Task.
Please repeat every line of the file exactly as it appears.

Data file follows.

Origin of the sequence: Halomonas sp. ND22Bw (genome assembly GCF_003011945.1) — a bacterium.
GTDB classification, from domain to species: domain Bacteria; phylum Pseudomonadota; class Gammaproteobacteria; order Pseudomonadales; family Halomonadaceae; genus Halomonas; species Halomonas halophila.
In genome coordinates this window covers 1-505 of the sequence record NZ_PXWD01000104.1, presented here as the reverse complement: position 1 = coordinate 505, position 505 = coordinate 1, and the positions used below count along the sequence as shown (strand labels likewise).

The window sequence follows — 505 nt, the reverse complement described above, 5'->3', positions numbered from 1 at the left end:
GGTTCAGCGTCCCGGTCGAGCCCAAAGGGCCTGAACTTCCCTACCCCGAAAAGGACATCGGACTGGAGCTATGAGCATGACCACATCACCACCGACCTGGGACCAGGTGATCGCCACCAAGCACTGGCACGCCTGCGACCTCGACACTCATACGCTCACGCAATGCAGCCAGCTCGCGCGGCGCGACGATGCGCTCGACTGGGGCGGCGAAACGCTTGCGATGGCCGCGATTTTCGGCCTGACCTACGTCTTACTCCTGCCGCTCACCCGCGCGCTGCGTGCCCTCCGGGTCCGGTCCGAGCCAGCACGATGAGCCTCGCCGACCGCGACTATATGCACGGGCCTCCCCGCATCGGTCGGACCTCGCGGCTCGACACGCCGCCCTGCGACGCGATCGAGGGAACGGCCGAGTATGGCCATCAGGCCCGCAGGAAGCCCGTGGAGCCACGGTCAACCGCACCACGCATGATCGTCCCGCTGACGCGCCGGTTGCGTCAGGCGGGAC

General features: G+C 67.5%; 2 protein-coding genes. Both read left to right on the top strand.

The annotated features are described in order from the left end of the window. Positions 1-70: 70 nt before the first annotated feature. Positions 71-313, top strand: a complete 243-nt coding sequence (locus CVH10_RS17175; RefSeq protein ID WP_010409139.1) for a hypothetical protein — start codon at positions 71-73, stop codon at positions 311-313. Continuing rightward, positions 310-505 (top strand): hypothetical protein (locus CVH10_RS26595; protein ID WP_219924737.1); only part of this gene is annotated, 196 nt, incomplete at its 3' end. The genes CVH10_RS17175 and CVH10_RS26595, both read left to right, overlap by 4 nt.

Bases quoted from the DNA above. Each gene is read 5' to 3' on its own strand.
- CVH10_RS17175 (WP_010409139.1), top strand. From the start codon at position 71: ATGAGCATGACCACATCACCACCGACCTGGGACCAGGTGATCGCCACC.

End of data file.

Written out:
Origin of the sequence: Halomonas sp. ND22Bw (genome assembly GCF_003011945.1) — a bacterium.
GTDB classification, from domain to species: domain Bacteria; phylum Pseudomonadota; class Gammaproteobacteria; order Pseudomonadales; family Halomonadaceae; genus Halomonas; species Halomonas halophila.
In genome coordinates this window covers 1-505 of the sequence record NZ_PXWD01000104.1, presented here as the reverse complement: position 1 = coordinate 505, position 505 = coordinate 1, and the positions used below count along the sequence as shown (strand labels likewise).

The window sequence follows — 505 nt, the reverse complement described above, 5'->3', positions numbered from 1 at the left end:
GGTTCAGCGTCCCGGTCGAGCCCAAAGGGCCTGAACTTCCCTACCCCGAAAAGGACATCGGACTGGAGCTATGAGCATGACCACATCACCACCGACCTGGGACCAGGTGATCGCCACCAAGCACTGGCACGCCTGCGACCTCGACACTCATACGCTCACGCAATGCAGCCAGCTCGCGCGGCGCGACGATGCGCTCGACTGGGGCGGCGAAACGCTTGCGATGGCCGCGATTTTCGGCCTGACCTACGTCTTACTCCTGCCGCTCACCCGCGCGCTGCGTGCCCTCCGGGTCCGGTCCGAGCCAGCACGATGAGCCTCGCCGACCGCGACTATATGCACGGGCCTCCCCGCATCGGTCGGACCTCGCGGCTCGACACGCCGCCCTGCGACGCGATCGAGGGAACGGCCGAGTATGGCCATCAGGCCCGCAGGAAGCCCGTGGAGCCACGGTCAACCGCACCACGCATGATCGTCCCGCTGACGCGCCGGTTGCGTCAGGCGGGAC

General features: G+C 67.5%; 2 protein-coding genes. Both read left to right on the top strand.

The annotated features are described in order from the left end of the window. Positions 1-70: 70 nt before the first annotated feature. Positions 71-313, top strand: a complete 243-nt coding sequence (locus CVH10_RS17175; RefSeq protein ID WP_010409139.1) for a hypothetical protein — start codon at positions 71-73, stop codon at positions 311-313. Continuing rightward, positions 310-505 (top strand): hypothetical protein (locus CVH10_RS26595; protein ID WP_219924737.1); only part of this gene is annotated, 196 nt, incomplete at its 3' end. The genes CVH10_RS17175 and CVH10_RS26595, both read left to right, overlap by 4 nt.

Bases quoted from the DNA above. Each gene is read 5' to 3' on its own strand.
- CVH10_RS17175 (WP_010409139.1), top strand. From the start codon at position 71: ATGAGCATGACCACATCACCACCGACCTGGGACCAGGTGATCGCCACC.